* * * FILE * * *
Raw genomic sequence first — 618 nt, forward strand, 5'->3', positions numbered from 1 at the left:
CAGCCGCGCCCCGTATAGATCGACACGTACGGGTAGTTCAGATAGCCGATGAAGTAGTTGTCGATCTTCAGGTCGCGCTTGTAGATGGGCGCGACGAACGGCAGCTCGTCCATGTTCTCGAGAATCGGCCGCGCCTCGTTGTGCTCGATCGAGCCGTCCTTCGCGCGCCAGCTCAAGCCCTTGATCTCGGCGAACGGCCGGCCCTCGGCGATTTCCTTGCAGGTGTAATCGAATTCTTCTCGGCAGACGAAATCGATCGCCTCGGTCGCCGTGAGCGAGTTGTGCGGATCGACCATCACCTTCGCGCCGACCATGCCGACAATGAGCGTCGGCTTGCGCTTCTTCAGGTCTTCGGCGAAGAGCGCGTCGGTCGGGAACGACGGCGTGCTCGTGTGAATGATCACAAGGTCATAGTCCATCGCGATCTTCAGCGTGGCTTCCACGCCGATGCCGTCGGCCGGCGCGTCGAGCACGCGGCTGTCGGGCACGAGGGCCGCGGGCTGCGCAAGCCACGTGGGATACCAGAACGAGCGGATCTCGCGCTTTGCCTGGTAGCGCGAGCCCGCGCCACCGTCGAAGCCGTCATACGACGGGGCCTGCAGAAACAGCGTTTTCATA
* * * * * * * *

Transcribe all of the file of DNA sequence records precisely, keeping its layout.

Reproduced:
Raw genomic sequence first — 618 nt, forward strand, 5'->3', positions numbered from 1 at the left:
CAGCCGCGCCCCGTATAGATCGACACGTACGGGTAGTTCAGATAGCCGATGAAGTAGTTGTCGATCTTCAGGTCGCGCTTGTAGATGGGCGCGACGAACGGCAGCTCGTCCATGTTCTCGAGAATCGGCCGCGCCTCGTTGTGCTCGATCGAGCCGTCCTTCGCGCGCCAGCTCAAGCCCTTGATCTCGGCGAACGGCCGGCCCTCGGCGATTTCCTTGCAGGTGTAATCGAATTCTTCTCGGCAGACGAAATCGATCGCCTCGGTCGCCGTGAGCGAGTTGTGCGGATCGACCATCACCTTCGCGCCGACCATGCCGACAATGAGCGTCGGCTTGCGCTTCTTCAGGTCTTCGGCGAAGAGCGCGTCGGTCGGGAACGACGGCGTGCTCGTGTGAATGATCACAAGGTCATAGTCCATCGCGATCTTCAGCGTGGCTTCCACGCCGATGCCGTCGGCCGGCGCGTCGAGCACGCGGCTGTCGGGCACGAGGGCCGCGGGCTGCGCAAGCCACGTGGGATACCAGAACGAGCGGATCTCGCGCTTTGCCTGGTAGCGCGAGCCCGCGCCACCGTCGAAGCCGTCATACGACGGGGCCTGCAGAAACAGCGTTTTCATA